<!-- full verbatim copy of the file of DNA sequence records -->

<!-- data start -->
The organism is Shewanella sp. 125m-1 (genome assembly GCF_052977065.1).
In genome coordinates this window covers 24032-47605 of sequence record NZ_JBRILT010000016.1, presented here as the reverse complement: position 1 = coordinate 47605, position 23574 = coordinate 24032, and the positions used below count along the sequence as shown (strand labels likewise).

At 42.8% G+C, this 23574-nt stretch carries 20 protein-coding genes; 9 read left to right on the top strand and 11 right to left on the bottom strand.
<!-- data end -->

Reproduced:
The organism is Shewanella sp. 125m-1 (genome assembly GCF_052977065.1).
In genome coordinates this window covers 24032-47605 of sequence record NZ_JBRILT010000016.1, presented here as the reverse complement: position 1 = coordinate 47605, position 23574 = coordinate 24032, and the positions used below count along the sequence as shown (strand labels likewise).

At 42.8% G+C, this 23574-nt stretch carries 20 protein-coding genes; 9 read left to right on the top strand and 11 right to left on the bottom strand.